The U.S. EPA shares an update on its soil testing results in East Palestine since the derailment and controlled burn in February.

In phase one of soil testing across 148 locations, the EPA found semi volatile chemicals and dioxins at average levels in preliminary results.

The EPA is encouraged by its initial findings.

"The vast majority of the data we've collected are not showing any indications of increased compounds in the these areas," Mark Durano said, response coordinator with the U.S. EPA.

"Dioxins and semi volatile organics are present in the environment, they're present in all areas of the environment, nothing indicates that we have appreciable levels from the burn so far, but we're not done."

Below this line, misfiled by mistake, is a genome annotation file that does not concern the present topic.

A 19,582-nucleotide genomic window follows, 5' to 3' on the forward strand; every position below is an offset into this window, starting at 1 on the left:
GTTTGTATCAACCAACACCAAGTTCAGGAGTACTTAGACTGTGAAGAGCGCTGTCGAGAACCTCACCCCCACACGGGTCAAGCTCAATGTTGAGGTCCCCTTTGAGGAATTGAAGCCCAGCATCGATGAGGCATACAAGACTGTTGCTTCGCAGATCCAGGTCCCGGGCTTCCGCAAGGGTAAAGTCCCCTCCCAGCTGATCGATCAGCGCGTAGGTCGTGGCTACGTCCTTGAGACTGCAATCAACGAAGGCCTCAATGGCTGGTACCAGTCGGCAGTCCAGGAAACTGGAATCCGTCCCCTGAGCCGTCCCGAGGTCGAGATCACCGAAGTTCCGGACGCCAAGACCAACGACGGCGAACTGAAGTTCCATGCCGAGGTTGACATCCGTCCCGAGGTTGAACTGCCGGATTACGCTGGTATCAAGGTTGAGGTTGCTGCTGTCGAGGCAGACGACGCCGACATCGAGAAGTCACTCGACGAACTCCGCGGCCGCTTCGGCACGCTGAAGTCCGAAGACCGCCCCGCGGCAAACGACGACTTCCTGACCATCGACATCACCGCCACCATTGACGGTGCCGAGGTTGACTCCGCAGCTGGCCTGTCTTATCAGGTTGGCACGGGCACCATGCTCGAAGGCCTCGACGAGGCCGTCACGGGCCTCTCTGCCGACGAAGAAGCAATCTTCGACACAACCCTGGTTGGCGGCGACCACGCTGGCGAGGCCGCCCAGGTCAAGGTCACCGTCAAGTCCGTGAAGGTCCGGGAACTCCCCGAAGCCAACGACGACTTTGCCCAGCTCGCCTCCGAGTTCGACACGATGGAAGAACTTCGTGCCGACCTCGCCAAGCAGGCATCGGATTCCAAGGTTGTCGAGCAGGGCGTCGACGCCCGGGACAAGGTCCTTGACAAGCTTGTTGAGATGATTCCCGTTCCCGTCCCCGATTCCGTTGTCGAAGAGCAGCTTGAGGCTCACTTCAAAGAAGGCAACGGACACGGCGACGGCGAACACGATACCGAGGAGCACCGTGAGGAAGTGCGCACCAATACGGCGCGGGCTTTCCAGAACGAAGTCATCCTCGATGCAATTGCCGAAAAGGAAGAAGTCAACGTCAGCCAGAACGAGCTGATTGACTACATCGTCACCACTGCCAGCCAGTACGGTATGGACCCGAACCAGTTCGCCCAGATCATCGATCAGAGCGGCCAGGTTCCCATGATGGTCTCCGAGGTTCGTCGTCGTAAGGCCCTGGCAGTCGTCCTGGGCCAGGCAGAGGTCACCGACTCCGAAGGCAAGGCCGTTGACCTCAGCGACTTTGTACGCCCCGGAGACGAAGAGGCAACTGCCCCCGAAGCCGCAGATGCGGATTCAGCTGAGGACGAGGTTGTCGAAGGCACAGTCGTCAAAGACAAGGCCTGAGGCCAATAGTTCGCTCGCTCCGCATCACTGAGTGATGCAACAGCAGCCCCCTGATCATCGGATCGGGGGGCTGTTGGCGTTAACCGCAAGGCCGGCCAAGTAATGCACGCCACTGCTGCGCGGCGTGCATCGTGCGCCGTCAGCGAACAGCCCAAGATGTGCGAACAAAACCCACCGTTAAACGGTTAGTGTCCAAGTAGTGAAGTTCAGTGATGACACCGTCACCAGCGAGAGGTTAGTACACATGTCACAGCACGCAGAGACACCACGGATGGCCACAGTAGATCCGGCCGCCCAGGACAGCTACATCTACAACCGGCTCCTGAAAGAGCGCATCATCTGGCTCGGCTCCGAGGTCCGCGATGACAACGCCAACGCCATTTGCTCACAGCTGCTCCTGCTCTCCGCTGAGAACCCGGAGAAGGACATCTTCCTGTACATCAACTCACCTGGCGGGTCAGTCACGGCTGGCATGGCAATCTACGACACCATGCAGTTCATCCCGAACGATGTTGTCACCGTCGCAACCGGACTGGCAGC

Dioxins can be formed as a by-product of a controlled burn. Right now the preliminary results show dioxins are at an average level of 4.5 parts per trillion. To compare, Durano says the standard average is 4.8 parts per trillion.

The EPA collected "split samples" at 20 percent of the locations to verify accuracy by an independent lab.
In its tests, the EPA compares the top inch of soil to soil that is lower by about 5 inches.

Durano says using parks, playgrounds and your yards or farmland is safe.

"We collected enough samples there that we can conclusively say that, that park is ready to be a playground, ready for people to swim, ready for people to use the tennis courts." Durano.

Durano stresses that the EPA still has more testing to do throughout the village, with a full assessment expected to wrap up by the end of May.

The EPA is still urging people to stay away from the derailment site, Sulphur Run, Leslie Run, as all of those areas are still contaminated.

At the derailment site, the clean up continues. Durano says this summer he expects long term monitoring will begin, which could continue for years.